Sterling Credit Short Duration strategy - The rally goes on
- Credit spreads have continued to tighten following the gradual easing of lockdown restrictions
- Short-dated gilt yields dropped below zero for the first time ever
- We have continued to selectively add risk
Credit spreads have continued to tighten in May following the gradual easing of lockdown restrictions, and further stimulus from central banks and governments worldwide, including the Franco-German proposal for an EU recovery fund - each of these factors lifting hopes for a recovery in economic activity.
However, renewed tensions between the US and China simmered throughout the month, unsettling markets at times.
Gilt yields further fell in May, with yields on short-dated gilts dropping below zero for the first time ever, partly due to increased speculations that the Bank of England could push interest rates below zero.
Portfolio positioning and performance
We were active in May, participating in some new issues in sterling, as supply saw its first uptick since the relief rally began with gross issuance of £7.7bn. As such, we participated in the new issues from German conglomerate Siemens and UK bank RBS, the former being a new addition to the Fund.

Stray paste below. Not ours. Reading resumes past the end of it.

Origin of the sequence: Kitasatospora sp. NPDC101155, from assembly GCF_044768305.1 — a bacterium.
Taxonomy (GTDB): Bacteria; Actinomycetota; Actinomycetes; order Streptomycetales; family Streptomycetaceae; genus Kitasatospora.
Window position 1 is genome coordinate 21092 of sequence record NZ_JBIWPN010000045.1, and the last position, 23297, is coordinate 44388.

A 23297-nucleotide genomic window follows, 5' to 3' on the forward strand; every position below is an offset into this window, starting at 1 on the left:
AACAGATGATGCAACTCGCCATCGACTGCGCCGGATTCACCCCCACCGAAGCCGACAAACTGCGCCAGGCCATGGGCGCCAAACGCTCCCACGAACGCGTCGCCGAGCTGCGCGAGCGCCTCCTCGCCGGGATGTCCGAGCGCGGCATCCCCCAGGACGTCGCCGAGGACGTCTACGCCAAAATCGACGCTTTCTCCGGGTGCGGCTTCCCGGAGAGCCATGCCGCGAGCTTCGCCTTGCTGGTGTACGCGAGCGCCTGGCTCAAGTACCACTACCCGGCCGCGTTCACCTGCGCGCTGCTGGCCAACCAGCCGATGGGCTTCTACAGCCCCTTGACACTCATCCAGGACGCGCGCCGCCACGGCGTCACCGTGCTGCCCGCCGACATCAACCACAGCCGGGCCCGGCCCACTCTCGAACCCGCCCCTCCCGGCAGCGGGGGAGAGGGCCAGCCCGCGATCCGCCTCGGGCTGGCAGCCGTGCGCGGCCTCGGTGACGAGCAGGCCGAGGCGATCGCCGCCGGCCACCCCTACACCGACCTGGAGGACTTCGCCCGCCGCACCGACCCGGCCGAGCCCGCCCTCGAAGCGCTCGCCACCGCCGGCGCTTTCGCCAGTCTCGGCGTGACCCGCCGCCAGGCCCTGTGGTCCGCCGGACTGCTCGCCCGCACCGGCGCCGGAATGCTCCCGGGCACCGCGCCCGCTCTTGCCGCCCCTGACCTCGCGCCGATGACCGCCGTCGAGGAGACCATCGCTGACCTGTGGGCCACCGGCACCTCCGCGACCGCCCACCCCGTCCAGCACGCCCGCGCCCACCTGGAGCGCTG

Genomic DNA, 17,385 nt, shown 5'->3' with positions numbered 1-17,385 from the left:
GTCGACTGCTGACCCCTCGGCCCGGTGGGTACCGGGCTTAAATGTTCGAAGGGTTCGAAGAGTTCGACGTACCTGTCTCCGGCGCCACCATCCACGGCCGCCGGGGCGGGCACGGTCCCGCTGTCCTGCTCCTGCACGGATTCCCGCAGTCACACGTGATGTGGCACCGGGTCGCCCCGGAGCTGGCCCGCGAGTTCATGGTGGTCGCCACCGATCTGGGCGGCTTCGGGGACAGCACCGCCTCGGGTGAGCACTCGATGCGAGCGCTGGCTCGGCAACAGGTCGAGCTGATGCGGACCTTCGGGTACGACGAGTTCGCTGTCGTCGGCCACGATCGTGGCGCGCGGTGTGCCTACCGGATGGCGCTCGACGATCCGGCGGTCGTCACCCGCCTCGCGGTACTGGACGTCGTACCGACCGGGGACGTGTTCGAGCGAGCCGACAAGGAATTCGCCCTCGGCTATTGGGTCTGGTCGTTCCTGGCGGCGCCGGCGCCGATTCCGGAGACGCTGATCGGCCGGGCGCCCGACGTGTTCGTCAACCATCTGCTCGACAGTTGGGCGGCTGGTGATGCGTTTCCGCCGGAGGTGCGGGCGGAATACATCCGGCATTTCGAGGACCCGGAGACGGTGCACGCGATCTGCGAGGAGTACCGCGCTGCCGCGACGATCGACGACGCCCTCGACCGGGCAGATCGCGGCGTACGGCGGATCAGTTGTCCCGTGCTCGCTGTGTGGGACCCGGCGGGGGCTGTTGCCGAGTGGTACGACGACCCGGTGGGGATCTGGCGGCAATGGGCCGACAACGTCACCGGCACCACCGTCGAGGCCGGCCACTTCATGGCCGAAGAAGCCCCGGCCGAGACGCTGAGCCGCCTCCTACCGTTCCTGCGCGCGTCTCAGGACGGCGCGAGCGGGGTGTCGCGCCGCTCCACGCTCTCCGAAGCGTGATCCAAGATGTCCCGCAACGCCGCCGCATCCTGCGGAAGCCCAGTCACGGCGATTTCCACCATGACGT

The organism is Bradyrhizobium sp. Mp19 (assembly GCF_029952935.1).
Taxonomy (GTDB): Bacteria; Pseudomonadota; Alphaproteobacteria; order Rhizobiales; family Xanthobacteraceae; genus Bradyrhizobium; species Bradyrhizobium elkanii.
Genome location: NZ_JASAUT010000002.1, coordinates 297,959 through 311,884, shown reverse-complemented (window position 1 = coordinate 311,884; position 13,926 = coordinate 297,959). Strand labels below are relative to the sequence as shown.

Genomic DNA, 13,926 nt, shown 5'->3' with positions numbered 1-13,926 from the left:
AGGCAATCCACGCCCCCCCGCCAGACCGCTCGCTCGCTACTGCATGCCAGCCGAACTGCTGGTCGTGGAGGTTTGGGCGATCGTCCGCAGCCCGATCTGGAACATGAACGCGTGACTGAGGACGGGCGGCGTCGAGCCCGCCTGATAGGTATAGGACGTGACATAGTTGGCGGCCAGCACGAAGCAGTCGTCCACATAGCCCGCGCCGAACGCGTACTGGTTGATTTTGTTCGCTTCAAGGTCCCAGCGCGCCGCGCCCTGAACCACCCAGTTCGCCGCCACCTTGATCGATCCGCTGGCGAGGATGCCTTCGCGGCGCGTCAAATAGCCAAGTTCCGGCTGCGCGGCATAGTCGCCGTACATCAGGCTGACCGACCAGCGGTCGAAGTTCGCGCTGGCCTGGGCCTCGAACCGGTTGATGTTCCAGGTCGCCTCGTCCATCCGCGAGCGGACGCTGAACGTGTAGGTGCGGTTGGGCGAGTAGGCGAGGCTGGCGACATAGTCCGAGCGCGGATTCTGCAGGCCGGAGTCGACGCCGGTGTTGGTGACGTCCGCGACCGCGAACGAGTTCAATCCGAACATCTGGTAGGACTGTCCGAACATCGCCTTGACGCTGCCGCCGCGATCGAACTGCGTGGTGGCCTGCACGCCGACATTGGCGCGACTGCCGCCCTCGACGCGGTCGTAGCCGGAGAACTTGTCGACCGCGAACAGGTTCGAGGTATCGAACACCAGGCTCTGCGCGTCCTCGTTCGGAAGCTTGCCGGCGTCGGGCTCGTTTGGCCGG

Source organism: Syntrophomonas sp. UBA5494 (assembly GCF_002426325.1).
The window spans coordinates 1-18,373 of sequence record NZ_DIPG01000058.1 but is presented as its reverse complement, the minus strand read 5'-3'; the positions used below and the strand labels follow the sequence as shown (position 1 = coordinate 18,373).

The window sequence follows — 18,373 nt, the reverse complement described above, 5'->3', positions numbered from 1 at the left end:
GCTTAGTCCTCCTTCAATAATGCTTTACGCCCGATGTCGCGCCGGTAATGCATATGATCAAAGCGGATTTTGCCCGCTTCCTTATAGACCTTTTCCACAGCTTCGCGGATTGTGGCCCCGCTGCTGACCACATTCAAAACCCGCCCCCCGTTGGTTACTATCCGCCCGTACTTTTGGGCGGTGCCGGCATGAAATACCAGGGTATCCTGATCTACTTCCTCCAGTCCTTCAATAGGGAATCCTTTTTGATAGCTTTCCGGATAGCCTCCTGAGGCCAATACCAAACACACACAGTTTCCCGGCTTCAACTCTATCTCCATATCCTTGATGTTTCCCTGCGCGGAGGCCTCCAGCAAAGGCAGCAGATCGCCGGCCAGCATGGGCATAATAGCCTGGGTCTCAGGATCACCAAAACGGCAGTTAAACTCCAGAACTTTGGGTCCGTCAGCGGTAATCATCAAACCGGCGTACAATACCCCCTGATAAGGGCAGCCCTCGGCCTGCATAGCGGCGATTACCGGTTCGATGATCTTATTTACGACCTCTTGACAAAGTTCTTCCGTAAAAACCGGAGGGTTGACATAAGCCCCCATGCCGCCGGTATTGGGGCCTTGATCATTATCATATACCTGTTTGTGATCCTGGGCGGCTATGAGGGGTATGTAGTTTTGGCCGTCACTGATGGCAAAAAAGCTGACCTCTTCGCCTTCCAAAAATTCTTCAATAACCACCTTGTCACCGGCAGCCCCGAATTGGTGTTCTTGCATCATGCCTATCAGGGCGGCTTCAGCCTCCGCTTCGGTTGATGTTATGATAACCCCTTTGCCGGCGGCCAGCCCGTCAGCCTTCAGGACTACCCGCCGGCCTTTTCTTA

Despite all advanced economies forecast to be in recession this year, we have now experienced the shortest bear market ever in credit markets, due to the unprecedented monetary and fiscal support.
With the outlook remaining very uncertain and valuations having recovered a long way, we are growing cautious on adding more ‘beta’ risk at this point and would rather focus on specific pockets of value that have lagged the recovery so far.
No assurance can be given that the Sterling Credit Short Duration strategy will be successful. Investors can lose some or all of their capital invested. The Sterling Credit Short Duration strategy is subject to risks including credit risk, interest rate risk and counterparty risk. The strategy is also subject to derivatives and liquidity risks.